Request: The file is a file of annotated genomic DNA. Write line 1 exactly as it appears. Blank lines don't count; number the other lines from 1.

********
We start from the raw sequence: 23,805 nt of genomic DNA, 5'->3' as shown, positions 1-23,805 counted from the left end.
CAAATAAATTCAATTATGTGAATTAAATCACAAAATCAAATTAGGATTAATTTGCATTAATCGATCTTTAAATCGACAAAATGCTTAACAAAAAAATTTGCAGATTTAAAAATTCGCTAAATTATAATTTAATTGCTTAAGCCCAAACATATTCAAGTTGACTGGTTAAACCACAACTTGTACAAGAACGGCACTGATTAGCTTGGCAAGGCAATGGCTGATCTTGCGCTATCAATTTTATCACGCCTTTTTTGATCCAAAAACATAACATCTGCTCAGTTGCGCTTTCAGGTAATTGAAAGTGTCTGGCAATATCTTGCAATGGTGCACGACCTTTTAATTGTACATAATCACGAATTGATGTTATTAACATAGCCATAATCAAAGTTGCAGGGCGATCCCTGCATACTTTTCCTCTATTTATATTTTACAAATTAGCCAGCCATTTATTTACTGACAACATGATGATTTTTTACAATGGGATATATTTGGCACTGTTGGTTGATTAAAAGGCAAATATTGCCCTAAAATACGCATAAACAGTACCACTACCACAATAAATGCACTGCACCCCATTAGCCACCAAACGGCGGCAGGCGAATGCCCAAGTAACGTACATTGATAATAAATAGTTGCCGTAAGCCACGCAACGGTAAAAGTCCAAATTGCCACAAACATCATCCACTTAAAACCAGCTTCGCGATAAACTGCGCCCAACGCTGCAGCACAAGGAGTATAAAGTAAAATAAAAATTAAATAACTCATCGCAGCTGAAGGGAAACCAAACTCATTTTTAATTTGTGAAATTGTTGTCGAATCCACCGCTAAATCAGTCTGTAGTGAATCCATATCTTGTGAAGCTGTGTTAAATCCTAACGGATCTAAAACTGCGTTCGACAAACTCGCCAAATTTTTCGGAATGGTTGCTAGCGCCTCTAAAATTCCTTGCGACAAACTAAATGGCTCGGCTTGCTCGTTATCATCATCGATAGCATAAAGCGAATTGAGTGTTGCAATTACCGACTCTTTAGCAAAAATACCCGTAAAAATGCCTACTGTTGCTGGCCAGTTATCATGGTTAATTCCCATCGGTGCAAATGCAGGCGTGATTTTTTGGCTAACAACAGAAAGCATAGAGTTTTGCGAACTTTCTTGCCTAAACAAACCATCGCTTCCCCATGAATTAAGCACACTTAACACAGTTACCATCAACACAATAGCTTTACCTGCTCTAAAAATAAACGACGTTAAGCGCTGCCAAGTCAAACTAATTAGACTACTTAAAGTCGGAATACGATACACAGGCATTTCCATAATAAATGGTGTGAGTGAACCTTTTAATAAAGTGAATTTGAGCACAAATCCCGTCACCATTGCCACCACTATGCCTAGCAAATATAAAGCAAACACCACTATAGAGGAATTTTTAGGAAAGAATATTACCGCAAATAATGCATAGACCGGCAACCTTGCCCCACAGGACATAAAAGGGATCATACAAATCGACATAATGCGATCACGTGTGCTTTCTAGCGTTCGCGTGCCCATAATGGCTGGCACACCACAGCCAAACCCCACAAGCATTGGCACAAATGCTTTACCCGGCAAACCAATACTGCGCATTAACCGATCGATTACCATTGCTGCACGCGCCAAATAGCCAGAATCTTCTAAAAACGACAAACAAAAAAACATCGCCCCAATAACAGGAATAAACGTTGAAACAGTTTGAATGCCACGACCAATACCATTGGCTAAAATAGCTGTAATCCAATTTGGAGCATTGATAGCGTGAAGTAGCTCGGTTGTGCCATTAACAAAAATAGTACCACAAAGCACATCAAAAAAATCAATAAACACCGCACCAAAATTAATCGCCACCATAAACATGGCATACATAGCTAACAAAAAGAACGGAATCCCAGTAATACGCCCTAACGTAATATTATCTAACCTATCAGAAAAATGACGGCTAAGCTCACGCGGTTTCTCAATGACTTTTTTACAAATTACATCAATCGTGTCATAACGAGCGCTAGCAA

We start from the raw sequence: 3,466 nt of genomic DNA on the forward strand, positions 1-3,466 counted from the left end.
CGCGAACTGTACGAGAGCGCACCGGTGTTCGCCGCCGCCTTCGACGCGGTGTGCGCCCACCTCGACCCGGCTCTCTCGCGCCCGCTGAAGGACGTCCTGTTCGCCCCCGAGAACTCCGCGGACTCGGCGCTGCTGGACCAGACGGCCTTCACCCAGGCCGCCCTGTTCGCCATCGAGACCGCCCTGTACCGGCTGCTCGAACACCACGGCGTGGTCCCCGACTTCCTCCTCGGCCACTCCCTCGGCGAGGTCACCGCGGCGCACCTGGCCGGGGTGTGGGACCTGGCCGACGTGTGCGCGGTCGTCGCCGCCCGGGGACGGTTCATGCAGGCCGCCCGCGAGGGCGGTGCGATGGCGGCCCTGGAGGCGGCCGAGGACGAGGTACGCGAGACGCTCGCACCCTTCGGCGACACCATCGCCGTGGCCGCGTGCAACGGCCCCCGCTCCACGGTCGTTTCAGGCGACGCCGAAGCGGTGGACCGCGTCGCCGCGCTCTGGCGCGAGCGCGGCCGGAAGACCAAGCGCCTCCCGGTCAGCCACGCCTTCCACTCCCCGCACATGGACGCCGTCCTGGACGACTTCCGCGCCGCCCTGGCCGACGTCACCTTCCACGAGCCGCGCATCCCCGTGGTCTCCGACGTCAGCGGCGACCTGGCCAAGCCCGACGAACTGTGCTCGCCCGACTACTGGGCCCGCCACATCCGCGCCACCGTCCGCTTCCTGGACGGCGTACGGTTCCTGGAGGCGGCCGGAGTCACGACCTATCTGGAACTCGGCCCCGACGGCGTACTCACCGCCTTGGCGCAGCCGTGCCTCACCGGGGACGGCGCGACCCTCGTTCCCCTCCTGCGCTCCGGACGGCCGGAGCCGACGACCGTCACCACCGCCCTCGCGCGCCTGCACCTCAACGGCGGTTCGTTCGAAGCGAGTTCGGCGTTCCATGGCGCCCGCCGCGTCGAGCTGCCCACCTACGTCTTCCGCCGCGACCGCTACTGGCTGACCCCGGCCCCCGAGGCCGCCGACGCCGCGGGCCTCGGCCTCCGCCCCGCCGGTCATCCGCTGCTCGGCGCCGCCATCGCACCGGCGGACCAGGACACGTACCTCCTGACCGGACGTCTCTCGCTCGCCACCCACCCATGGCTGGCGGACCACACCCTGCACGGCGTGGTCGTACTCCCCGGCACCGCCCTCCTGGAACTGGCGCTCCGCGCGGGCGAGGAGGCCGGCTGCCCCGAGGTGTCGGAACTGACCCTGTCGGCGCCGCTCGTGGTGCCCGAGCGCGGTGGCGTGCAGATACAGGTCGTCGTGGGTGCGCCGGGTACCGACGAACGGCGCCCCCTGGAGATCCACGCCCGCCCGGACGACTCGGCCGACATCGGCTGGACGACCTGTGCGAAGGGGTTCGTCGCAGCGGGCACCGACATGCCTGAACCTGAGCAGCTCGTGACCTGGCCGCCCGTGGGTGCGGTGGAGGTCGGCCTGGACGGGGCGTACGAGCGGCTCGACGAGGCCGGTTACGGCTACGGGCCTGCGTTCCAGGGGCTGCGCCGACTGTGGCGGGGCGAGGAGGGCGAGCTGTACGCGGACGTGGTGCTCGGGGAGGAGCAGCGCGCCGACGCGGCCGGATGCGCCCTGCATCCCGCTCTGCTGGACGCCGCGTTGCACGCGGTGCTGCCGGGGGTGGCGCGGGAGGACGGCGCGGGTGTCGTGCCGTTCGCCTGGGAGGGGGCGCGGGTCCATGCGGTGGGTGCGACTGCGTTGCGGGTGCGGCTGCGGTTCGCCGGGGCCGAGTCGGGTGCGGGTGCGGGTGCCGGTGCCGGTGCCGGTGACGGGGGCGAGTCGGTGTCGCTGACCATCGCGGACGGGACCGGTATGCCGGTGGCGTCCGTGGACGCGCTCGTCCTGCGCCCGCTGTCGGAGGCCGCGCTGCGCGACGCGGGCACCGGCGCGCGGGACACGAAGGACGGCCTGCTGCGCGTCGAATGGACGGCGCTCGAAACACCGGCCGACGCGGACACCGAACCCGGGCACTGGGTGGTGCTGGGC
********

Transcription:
We start from the raw sequence: 23,805 nt of genomic DNA, 5'->3' as shown, positions 1-23,805 counted from the left end.